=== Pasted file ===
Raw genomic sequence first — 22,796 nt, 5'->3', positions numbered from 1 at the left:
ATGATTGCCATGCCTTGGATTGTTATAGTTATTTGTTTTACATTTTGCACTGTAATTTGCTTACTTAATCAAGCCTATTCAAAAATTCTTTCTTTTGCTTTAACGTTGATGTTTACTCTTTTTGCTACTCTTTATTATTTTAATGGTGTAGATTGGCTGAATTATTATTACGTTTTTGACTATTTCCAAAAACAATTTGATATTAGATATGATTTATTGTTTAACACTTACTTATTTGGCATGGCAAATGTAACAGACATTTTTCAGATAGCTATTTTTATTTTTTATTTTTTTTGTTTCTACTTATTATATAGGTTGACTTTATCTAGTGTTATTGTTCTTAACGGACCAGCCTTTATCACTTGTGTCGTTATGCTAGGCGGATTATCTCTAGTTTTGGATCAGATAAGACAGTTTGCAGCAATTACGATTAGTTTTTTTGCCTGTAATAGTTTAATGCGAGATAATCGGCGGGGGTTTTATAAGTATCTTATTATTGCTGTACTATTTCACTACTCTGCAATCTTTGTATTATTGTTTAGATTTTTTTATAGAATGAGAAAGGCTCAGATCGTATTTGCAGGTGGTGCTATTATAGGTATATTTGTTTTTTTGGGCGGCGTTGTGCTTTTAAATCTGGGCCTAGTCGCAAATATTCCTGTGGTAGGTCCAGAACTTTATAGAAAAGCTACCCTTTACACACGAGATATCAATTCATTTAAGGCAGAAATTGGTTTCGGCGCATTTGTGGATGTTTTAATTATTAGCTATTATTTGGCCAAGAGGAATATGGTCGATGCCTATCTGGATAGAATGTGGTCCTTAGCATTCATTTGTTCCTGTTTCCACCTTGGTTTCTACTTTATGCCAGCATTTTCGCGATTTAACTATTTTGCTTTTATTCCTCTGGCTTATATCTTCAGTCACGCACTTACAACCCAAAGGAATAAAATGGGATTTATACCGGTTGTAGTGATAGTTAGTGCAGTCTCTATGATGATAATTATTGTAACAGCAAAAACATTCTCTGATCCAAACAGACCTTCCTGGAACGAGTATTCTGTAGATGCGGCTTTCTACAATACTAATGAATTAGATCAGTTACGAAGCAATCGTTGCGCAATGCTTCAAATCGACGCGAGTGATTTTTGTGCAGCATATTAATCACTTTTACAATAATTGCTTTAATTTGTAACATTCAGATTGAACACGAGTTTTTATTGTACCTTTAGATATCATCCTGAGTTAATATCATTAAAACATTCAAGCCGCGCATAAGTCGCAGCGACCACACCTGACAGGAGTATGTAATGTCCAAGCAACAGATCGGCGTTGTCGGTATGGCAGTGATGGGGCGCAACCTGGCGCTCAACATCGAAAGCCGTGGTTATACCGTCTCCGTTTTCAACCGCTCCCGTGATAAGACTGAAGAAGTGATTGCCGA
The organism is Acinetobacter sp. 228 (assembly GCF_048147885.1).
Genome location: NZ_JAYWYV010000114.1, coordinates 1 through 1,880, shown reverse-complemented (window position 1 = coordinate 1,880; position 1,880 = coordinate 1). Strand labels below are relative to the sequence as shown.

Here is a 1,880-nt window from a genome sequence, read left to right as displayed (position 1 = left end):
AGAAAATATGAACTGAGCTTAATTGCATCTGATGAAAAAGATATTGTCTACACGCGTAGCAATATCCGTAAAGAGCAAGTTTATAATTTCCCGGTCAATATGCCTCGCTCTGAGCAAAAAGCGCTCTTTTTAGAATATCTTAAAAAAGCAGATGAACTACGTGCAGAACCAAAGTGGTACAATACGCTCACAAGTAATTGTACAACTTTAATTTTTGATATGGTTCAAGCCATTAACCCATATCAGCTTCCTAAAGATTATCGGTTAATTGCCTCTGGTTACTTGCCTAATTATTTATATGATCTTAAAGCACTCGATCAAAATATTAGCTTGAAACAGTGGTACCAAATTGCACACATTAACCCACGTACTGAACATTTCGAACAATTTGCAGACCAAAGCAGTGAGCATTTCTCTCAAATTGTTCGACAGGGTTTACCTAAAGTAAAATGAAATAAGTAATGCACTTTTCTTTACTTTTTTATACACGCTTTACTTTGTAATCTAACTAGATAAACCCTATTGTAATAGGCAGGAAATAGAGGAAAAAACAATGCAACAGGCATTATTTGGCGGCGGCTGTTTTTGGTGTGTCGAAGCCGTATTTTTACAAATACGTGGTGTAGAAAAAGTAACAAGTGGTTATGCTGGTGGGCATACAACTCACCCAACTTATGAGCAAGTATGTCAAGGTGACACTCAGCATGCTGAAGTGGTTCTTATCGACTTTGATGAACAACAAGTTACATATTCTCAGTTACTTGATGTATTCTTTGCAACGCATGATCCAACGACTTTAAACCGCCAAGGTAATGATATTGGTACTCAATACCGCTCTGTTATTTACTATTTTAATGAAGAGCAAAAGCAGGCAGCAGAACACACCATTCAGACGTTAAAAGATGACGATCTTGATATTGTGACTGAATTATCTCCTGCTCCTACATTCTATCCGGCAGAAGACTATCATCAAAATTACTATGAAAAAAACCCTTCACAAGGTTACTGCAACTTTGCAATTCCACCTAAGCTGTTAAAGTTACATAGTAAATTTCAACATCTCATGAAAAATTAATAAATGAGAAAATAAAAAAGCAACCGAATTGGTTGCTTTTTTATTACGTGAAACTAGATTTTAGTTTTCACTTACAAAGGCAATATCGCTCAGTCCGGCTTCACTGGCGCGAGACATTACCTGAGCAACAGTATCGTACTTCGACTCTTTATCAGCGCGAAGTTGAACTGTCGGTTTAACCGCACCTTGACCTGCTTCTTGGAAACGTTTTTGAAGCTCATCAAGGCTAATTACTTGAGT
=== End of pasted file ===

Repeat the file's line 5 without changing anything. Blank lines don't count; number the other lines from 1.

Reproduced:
Here is a 1,880-nt window from a genome sequence, read left to right as displayed (position 1 = left end):